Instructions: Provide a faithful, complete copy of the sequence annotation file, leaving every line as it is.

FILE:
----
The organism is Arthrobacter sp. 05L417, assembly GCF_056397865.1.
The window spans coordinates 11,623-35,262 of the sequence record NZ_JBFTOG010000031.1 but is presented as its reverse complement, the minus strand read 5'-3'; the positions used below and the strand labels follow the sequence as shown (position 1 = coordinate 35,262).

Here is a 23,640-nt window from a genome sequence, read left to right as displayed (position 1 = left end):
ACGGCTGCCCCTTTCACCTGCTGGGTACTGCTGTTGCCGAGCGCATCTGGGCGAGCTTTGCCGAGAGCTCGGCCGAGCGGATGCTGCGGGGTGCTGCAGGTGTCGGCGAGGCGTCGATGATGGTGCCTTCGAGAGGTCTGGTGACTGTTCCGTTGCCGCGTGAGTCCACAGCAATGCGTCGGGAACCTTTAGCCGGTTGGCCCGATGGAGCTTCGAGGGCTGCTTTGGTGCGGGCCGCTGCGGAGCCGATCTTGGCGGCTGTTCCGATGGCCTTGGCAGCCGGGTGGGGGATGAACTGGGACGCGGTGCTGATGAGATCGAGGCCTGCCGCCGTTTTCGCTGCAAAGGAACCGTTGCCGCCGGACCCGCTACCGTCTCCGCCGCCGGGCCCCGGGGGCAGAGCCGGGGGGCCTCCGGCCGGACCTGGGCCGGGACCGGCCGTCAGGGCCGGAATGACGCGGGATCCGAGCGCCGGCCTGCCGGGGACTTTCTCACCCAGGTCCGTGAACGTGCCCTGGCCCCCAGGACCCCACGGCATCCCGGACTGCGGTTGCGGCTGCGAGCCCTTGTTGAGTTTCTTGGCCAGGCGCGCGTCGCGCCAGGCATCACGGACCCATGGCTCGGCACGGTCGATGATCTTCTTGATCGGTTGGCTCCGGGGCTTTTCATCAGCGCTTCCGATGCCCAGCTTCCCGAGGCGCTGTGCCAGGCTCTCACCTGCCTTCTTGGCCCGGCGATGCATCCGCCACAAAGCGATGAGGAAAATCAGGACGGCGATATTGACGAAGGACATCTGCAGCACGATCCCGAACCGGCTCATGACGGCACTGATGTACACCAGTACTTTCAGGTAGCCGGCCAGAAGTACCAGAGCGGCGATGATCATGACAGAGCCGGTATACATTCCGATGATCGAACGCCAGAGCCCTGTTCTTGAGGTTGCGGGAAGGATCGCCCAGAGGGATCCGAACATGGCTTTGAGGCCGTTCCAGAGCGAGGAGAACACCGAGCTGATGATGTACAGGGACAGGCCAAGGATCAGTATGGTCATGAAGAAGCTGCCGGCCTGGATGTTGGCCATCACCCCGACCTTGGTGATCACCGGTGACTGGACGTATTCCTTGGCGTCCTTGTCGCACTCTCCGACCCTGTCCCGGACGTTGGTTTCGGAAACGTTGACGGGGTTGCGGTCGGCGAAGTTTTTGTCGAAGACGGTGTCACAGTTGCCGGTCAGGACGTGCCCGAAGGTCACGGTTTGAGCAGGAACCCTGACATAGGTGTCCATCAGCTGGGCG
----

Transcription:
The organism is Arthrobacter sp. 05L417, assembly GCF_056397865.1.
The window spans coordinates 11,623-35,262 of the sequence record NZ_JBFTOG010000031.1 but is presented as its reverse complement, the minus strand read 5'-3'; the positions used below and the strand labels follow the sequence as shown (position 1 = coordinate 35,262).

Here is a 23,640-nt window from a genome sequence, read left to right as displayed (position 1 = left end):
ACGGCTGCCCCTTTCACCTGCTGGGTACTGCTGTTGCCGAGCGCATCTGGGCGAGCTTTGCCGAGAGCTCGGCCGAGCGGATGCTGCGGGGTGCTGCAGGTGTCGGCGAGGCGTCGATGATGGTGCCTTCGAGAGGTCTGGTGACTGTTCCGTTGCCGCGTGAGTCCACAGCAATGCGTCGGGAACCTTTAGCCGGTTGGCCCGATGGAGCTTCGAGGGCTGCTTTGGTGCGGGCCGCTGCGGAGCCGATCTTGGCGGCTGTTCCGATGGCCTTGGCAGCCGGGTGGGGGATGAACTGGGACGCGGTGCTGATGAGATCGAGGCCTGCCGCCGTTTTCGCTGCAAAGGAACCGTTGCCGCCGGACCCGCTACCGTCTCCGCCGCCGGGCCCCGGGGGCAGAGCCGGGGGGCCTCCGGCCGGACCTGGGCCGGGACCGGCCGTCAGGGCCGGAATGACGCGGGATCCGAGCGCCGGCCTGCCGGGGACTTTCTCACCCAGGTCCGTGAACGTGCCCTGGCCCCCAGGACCCCACGGCATCCCGGACTGCGGTTGCGGCTGCGAGCCCTTGTTGAGTTTCTTGGCCAGGCGCGCGTCGCGCCAGGCATCACGGACCCATGGCTCGGCACGGTCGATGATCTTCTTGATCGGTTGGCTCCGGGGCTTTTCATCAGCGCTTCCGATGCCCAGCTTCCCGAGGCGCTGTGCCAGGCTCTCACCTGCCTTCTTGGCCCGGCGATGCATCCGCCACAAAGCGATGAGGAAAATCAGGACGGCGATATTGACGAAGGACATCTGCAGCACGATCCCGAACCGGCTCATGACGGCACTGATGTACACCAGTACTTTCAGGTAGCCGGCCAGAAGTACCAGAGCGGCGATGATCATGACAGAGCCGGTATACATTCCGATGATCGAACGCCAGAGCCCTGTTCTTGAGGTTGCGGGAAGGATCGCCCAGAGGGATCCGAACATGGCTTTGAGGCCGTTCCAGAGCGAGGAGAACACCGAGCTGATGATGTACAGGGACAGGCCAAGGATCAGTATGGTCATGAAGAAGCTGCCGGCCTGGATGTTGGCCATCACCCCGACCTTGGTGATCACCGGTGACTGGACGTATTCCTTGGCGTCCTTGTCGCACTCTCCGACCCTGTCCCGGACGTTGGTTTCGGAAACGTTGACGGGGTTGCGGTCGGCGAAGTTTTTGTCGAAGACGGTGTCACAGTTGCCGGTCAGGACGTGCCCGAAGGTCACGGTTTGAGCAGGAACCCTGACATAGGTGTCCATCAGCTGGGCG